One of the biggest expenses when traveling is your accommodation. This is especially true in popular tourist spots. But my wife Rita and I have discovered a way to save money and at the same time experience the country we’re visiting in a more intimate and exciting way.
On a trip to Italy, rather than staying at a chain hotel, we rented a small apartment. The internet offers ways of finding some real gems, even for relatively short-term stays. Many people are familiar with sites like AirBnB, but for most of those you are usually sharing a room in someone’s home. I’m talking about using services like Flipkey, HomeAway, or even Craiglist to find and rent a private apartment.
We were traveling with another couple in Italy, so we searched for a two-bedroom apartment in Florence (a notoriously expensive city to visit) for a week. We found a great place for just over $900 for the week, or about $65 a night per couple. Pretty good savings…but that was just the beginning.
We chose a location in a neighborhood in the heart of Florence, just a block from the River Arno and two blocks from the famous Ponte Vecchio bridge.
From this location, we were within walking distance of all of the major tourist sights. We could walk to the Uffizi Museum, and then cross the river to visit the Boboli Gardens and the Palazzo Pitti. In the other direction was Michelangelo’s Statue of David at the Galleria del’Accademia. And the walk to visit the Duomo, to admire its green and pink marble façade, was so short we had the energy to climb the 414 steps to the top of the bell tower for a panoramic view of Florence.
Having everything so close meant that we didn’t have to spend money on cabs or buses. In fact, we only rented a car for one day, so that we could drive to Pisa to see the Leaning Tower and stop off at the walled city of Lucca on the way “home” to Florence. Our apartment was also walking distance to the train station, where we hopped on trains to Venice and Naples.
For us, the best part of exploring Italy like that was not that it saved us money. What made our trip special was for that week in Florence, we were able to experience living in Italy. We shopped in small neighborhood shops for bread, meats, wine and cheese; we visited the local coffee house for breakfast; we ate in small, intimate restaurants; and we met and talked to locals everywhere we went. Since we also had a full kitchen we were able to bring home leftovers, or shop at the nearby mercato and make our own meals once in a while. Not to mention, keeping some limoncello in the freezer.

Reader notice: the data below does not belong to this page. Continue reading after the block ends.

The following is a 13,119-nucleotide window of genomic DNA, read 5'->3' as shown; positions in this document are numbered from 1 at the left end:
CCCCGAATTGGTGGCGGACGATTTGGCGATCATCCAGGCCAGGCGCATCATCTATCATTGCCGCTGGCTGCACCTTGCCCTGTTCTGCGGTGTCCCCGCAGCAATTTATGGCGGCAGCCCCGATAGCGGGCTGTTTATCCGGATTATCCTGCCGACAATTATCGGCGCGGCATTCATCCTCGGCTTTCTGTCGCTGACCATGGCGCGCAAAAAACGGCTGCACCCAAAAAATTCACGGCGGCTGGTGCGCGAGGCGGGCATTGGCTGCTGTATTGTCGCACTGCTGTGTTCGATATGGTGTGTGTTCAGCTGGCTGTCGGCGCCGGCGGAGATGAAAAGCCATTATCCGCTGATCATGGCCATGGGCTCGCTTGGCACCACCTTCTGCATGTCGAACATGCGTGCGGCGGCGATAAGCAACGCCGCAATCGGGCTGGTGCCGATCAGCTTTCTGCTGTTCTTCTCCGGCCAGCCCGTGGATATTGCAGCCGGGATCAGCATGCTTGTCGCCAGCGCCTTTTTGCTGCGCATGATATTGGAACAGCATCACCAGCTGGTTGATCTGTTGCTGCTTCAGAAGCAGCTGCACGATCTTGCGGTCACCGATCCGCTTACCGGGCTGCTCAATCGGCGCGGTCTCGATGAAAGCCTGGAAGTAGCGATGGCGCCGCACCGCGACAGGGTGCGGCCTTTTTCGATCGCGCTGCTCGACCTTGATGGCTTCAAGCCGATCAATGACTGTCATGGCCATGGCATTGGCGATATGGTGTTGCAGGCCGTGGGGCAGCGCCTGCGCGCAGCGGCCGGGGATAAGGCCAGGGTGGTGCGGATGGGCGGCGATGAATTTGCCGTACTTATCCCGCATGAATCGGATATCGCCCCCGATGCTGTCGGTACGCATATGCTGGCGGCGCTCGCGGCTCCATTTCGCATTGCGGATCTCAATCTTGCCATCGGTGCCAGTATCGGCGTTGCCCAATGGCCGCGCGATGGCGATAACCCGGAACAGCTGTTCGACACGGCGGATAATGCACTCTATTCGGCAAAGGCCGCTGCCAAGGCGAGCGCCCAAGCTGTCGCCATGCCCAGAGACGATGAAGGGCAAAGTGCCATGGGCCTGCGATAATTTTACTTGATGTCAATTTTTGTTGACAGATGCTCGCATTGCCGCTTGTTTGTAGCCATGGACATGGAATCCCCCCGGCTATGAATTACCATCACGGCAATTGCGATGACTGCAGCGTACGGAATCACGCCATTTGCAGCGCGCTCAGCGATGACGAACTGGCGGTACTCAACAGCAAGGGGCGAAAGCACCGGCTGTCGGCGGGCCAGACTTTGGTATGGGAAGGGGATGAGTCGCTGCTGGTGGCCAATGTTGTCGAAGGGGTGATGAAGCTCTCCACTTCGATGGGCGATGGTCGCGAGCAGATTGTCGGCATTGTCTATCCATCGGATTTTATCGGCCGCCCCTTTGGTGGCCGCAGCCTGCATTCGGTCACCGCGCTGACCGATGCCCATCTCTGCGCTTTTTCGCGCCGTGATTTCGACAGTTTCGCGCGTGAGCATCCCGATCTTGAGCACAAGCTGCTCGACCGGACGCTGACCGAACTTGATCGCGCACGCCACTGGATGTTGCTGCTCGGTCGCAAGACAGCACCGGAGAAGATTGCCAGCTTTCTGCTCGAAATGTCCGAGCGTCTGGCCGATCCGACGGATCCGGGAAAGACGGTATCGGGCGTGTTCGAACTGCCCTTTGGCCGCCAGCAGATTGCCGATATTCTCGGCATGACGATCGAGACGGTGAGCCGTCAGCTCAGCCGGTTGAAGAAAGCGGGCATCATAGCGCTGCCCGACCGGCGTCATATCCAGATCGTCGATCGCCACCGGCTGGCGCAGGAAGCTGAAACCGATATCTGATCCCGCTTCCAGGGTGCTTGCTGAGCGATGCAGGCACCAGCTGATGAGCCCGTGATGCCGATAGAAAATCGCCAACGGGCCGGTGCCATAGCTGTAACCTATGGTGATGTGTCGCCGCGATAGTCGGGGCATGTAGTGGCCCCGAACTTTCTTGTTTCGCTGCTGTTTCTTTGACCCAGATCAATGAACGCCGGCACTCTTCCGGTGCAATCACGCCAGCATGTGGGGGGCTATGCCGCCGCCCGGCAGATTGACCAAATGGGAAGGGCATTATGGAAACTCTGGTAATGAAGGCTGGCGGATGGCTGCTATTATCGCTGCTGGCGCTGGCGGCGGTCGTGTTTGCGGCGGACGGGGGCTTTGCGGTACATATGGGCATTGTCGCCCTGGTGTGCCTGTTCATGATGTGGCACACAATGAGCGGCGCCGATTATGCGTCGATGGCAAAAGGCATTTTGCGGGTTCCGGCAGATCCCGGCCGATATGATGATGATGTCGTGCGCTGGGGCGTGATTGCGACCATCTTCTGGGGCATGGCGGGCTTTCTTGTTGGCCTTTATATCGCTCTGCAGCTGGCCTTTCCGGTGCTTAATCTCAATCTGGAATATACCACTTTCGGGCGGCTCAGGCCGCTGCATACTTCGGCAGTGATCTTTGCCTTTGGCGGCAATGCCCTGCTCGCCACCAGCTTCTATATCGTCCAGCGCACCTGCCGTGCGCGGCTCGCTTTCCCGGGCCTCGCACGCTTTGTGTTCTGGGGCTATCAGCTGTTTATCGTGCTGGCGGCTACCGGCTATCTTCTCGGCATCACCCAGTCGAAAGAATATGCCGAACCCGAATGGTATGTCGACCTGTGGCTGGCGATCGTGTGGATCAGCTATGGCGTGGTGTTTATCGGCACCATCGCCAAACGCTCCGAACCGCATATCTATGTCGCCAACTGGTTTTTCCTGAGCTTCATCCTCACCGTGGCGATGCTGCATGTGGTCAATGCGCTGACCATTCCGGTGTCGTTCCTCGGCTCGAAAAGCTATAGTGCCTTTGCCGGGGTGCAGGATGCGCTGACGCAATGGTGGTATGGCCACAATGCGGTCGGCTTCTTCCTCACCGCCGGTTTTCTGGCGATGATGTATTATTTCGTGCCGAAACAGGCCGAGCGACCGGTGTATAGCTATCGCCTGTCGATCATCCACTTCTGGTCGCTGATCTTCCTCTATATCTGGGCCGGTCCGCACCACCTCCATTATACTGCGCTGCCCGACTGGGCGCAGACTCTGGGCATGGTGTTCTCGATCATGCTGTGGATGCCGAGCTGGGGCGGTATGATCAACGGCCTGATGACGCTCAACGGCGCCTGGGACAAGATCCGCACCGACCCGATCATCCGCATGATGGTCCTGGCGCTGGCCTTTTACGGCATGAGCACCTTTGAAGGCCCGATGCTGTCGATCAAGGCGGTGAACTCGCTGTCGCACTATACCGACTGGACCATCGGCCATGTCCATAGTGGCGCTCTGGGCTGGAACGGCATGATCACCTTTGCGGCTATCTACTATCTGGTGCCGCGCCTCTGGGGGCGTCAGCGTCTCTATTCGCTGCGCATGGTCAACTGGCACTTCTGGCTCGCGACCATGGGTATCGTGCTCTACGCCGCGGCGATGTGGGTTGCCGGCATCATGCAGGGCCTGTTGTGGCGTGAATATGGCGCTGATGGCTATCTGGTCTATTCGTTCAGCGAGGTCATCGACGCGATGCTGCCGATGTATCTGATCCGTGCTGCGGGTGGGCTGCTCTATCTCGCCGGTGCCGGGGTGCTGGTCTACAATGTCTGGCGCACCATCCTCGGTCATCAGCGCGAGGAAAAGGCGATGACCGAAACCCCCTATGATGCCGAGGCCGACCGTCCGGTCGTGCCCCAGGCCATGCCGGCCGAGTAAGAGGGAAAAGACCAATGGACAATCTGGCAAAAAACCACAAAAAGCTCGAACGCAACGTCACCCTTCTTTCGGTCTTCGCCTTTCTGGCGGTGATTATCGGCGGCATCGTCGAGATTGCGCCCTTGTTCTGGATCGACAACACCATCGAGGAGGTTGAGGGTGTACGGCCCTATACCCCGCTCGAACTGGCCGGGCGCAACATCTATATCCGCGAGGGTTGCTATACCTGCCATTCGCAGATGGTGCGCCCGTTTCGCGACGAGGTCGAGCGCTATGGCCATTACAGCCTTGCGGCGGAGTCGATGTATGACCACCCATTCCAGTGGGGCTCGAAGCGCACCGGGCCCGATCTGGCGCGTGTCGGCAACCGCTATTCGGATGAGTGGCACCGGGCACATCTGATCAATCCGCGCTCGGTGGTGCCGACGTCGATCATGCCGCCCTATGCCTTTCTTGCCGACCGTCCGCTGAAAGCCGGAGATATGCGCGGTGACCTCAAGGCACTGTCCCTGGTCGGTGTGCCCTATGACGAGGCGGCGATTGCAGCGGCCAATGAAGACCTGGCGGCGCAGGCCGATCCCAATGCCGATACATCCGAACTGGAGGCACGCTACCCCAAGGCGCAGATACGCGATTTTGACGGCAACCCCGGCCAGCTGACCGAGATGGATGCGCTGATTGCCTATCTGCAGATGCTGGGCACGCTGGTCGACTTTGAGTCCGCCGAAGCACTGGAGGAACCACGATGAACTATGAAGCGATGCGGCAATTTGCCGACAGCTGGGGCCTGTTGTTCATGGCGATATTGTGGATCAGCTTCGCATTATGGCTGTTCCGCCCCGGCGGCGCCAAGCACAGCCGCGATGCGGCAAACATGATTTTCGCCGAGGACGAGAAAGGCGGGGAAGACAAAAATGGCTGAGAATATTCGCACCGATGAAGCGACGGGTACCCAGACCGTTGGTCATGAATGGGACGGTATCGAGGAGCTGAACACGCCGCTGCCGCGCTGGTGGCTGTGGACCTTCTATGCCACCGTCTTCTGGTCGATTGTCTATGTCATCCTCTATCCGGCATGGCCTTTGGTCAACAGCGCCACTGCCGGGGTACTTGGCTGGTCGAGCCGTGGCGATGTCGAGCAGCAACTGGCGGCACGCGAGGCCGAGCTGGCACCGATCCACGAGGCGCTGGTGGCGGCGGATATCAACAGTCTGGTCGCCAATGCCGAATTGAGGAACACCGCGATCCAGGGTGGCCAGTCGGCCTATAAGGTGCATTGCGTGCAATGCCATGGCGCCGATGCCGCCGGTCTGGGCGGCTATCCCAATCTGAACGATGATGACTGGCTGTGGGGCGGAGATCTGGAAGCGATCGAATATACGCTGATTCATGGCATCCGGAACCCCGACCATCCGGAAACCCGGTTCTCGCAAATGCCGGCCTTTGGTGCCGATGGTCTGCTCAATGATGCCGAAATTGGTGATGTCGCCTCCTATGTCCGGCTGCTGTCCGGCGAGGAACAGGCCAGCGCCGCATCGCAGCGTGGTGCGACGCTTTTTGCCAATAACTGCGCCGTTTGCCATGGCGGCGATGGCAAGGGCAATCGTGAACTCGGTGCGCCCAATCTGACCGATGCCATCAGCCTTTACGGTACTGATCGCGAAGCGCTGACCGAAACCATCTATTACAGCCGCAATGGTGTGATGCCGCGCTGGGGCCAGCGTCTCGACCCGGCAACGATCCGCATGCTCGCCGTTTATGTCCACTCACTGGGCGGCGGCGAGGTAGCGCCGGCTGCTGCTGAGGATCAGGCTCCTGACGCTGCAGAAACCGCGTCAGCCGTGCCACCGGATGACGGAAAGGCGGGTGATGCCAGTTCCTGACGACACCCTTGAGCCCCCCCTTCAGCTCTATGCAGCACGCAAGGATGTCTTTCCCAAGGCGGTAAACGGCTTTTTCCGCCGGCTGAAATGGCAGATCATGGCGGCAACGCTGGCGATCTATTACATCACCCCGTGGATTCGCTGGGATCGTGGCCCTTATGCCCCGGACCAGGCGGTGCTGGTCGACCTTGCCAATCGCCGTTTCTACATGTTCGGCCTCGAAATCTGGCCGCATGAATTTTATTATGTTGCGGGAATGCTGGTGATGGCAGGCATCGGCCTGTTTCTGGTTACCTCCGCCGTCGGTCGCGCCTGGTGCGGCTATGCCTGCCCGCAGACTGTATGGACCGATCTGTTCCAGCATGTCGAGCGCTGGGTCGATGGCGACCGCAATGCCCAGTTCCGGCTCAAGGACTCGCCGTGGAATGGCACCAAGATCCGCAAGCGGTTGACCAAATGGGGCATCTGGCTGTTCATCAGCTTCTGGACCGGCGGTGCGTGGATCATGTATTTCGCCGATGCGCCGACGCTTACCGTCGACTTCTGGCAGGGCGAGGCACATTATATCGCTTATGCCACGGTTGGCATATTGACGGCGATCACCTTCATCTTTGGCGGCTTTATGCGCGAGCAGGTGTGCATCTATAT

We were also able to save money by planning in advance. We knew we would want to use the train to get from Florence to Venice, and then from Florence to Naples to continue our Italian adventure. So we purchased a four-day train pass online in advance, and then just needed to reserve our seats on the travel days. We also purchased tickets to museums online at a discount.
Living in a community also helped us save money by connecting with the locals. In Florence, our landlord knew someone who could meet us at the Naples train station and drive us to Positano, which was cheaper than a taxi. Once we settled in at the beautiful seafront town of Positano, we met a vendor on the beach who had all sorts of “cousins”. He arranged for someone to drive us for a day trip to the ruins of Pompeii, he had a “cousin” who would be happy to get us a discount on a boat trip to Capri, and another who would take care of our laundry for only $5.
We returned from our trip to Italy feeling like we had just spent 17 days living a different lifestyle, and truly experiencing the culture and people of that beautiful country. It wasn’t just a vacation, it was a journey that had a profound effect on our lives and our view of the world around us.
And you can’t put a price on that.
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